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Re^2: converting artibrary binary data to numeric values

by markle (Initiate)
on Oct 01, 2012 at 19:48 UTC ( #996725=note: print w/replies, xml ) Need Help??

in reply to Re: converting artibrary binary data to numeric values
in thread converting artibrary binary data to numeric values

Like with unpacking from numbers it seems Perl first converts the raw binary data into a string representation of a gigantic decimal number, then it tries to unpack from that, giving bizarre results that do not correspond to the original byte order.

Also, it seems the "b" and "B" flags to unpack expect the value to be a string of 1's and 0's, not a number.

Please help me answer my original question. How do I convert a value which perl thinks is the scalar "\xd\xe\xa\xd\xb\xe\xe\xf" into a scalar with the numeric value 0xDEADBEEF ?

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Re^3: converting artibrary binary data to numeric values
by Corion (Pope) on Oct 01, 2012 at 20:17 UTC

    Are you really, really sure that you get eight bytes from your file, the first having the value 0x0D and the second having the value 0x0E (and so on)?

    If so, you might need to do some bit twiddling to combine all the nibbles:

    use Data::Dumper; my $str = "\x0D\x0E\x0A\x0D\x0B\x0E\x0E\x0F"; my @bytes = unpack 'C8', $str; print Dumper \@bytes; # Now add up the byte-pairs for (0..3) { $bytes[ $_ ] = $bytes[ $_*2 ] * 16 + $bytes[ $_*2 +1 ]; }; splice @bytes, 4; # we only need the first four entries print Dumper \@bytes; my $num = unpack 'N', pack 'C4', @bytes; print sprintf "%08x (%i)", $num, $num;

    But if you get a string of four bytes, one of the two pack templates "N" or "V" will help you. See the following:

    my $str = "\xDE\xAD\xBE\xEF"; my $num = unpack 'N', $str; print sprintf "%08x (%i)", $num, $num;

    But I already told you this and you didn't show any code.

      That doesn't seem reliable because it seems like "use bytes" doesn't affect the unpack C template. It seemed like when I tried that on arbitrary data and looked at the hex dump, some results were one byte and some were three.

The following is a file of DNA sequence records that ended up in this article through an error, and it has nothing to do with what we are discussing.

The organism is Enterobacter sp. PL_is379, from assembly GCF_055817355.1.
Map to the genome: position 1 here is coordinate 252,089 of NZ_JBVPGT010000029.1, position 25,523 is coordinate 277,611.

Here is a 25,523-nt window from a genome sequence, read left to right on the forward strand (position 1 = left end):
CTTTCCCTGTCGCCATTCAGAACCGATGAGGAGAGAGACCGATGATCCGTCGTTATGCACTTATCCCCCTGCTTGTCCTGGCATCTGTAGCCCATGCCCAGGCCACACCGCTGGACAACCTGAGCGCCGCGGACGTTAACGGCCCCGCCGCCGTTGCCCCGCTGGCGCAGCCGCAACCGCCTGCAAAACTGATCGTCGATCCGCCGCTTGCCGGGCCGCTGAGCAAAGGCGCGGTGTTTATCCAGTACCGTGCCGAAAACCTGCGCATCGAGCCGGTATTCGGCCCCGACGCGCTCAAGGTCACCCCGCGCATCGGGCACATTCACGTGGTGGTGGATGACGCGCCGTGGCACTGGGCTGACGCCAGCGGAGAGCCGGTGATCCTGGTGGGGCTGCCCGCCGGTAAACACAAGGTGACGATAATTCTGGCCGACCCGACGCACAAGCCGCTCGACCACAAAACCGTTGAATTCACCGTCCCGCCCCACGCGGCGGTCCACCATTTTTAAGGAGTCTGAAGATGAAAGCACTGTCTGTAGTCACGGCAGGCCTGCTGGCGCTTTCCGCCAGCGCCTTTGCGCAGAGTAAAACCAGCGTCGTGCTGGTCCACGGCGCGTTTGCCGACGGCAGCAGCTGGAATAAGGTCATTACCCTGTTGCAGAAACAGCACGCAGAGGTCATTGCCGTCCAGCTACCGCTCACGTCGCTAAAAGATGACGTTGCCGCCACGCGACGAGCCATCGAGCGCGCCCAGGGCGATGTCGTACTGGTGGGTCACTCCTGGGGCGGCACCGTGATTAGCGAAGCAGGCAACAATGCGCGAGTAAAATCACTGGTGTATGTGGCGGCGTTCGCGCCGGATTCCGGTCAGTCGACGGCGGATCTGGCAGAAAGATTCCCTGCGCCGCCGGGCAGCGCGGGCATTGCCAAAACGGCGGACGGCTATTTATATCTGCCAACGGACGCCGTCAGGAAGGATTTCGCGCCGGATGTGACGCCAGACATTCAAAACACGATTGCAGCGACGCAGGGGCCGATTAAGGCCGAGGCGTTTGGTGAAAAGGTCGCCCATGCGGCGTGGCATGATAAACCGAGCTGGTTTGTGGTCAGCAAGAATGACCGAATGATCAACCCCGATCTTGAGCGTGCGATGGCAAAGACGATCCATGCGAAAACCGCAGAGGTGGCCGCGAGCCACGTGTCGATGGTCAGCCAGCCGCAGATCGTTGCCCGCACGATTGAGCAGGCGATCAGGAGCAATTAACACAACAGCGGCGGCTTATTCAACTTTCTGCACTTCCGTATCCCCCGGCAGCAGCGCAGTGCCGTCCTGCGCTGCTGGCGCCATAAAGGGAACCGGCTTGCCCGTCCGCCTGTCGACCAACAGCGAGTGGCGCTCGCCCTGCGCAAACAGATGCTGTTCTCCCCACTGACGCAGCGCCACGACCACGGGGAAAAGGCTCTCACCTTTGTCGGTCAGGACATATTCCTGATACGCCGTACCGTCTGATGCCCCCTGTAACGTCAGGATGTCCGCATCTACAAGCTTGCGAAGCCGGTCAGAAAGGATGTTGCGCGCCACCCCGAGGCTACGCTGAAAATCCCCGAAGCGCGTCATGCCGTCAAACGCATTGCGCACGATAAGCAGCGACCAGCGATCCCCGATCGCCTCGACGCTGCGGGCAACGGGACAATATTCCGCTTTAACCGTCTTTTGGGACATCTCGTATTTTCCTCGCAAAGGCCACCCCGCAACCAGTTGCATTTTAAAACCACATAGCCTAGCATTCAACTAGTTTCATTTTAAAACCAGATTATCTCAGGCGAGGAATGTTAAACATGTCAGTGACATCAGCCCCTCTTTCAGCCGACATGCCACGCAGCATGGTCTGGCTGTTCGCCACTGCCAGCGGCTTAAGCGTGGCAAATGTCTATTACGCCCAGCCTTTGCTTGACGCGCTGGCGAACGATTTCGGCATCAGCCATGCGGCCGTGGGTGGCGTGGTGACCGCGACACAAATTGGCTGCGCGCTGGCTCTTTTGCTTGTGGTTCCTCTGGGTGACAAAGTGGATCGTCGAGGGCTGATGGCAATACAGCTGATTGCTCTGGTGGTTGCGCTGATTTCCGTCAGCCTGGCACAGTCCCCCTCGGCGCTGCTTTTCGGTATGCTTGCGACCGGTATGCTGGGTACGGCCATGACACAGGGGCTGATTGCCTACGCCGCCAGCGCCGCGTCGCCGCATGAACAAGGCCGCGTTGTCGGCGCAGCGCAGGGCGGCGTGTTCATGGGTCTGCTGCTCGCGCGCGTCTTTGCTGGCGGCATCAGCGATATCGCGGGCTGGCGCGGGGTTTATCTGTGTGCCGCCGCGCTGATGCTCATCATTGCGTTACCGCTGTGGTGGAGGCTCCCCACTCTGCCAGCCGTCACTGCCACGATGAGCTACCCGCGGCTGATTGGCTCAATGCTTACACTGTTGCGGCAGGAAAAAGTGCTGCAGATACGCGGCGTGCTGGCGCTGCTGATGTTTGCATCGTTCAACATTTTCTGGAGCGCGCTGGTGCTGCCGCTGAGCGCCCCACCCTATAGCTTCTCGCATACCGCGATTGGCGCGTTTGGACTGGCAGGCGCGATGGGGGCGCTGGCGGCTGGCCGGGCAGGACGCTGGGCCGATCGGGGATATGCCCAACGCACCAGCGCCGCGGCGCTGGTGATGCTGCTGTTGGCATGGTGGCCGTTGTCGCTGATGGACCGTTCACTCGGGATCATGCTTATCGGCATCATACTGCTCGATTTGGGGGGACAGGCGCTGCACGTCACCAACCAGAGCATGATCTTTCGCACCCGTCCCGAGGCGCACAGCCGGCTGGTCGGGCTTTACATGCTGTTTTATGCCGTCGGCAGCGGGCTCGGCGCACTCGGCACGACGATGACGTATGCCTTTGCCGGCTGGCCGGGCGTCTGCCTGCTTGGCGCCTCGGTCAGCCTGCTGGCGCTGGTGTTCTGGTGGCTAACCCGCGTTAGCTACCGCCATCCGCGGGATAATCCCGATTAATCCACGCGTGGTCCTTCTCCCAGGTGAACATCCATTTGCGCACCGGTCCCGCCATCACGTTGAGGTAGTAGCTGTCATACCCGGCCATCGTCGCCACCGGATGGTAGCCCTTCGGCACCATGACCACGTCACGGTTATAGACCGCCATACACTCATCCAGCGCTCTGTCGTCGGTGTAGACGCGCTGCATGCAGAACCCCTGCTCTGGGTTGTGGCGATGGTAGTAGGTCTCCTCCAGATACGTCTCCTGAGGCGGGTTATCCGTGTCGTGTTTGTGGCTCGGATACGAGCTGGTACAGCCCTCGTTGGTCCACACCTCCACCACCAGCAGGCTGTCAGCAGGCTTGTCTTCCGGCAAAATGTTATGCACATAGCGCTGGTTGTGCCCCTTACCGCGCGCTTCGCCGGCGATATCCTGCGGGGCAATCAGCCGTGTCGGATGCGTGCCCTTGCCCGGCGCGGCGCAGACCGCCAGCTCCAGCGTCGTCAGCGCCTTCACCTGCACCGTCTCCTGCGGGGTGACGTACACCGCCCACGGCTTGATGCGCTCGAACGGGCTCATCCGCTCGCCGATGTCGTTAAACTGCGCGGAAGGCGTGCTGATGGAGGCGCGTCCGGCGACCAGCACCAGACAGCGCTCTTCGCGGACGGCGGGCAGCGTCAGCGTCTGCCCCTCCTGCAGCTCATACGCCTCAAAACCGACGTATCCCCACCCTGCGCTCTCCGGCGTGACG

I'm still not sure what you mean. The C struct has unsigned longs mostly. Each of these is 32 bytes, right? So the data should line up, each value being 32 bytes from the raw data. If I use N or V, it seems that perl first converts the raw data to a number, then unpack tries to unpack the atring representation of that number in decimal. That's not what I want. I just want the values. Convert::Binary::C did the same thing.

        If you just want "the values", then keep them as strings. If that seems problematic, you have to show some code where you show how you acquire the data (say, from initializing a string), how you unpack it, and what you want to do with it in the end.

        If you want "the values" as "number", then you have to unpack them from the string. As long as you are dealing with four-byte numbers, or your Perl and the C program have the same interpretation of the long type, there will be no loss of accuracy.

        As for your questions about alignment etc., that is what Convert::Binary:C is set up to handle.

        The C struct has unsigned longs mostly. Each of these is 32 bytes, right?

        I would not bet on that. The C99 standard defines int as having the natural size suggested by the architecture of the execution environment (large enough to contain any value in the range INT_MIN to INT_MAX as defined in the header <limits.h>)., so an int needs at least 16 bits. Other integer types, including unsigned long, are definied similary. C requires a minimum range, but no fixed number of bits. The implementation may choose bit sizes as required by the machine. So most C compilers on 32 bit systems actually define int as a 32 bit number, long int is typically 32 or 64 bit. But if you run on a 36 bit architecture without a 32 bit emulation layer, int should use 36 bit, long int may use 72 bit, and long long int could use 144 bit. Things get more complicated on 64 bit systems that attempt to support 32 bit software, see Note that UNICOS defines all basic integer types as 64 bit.

        See also,


        Today I will gladly share my knowledge and experience, for there are no sweeter words than "I told you so". ;-)

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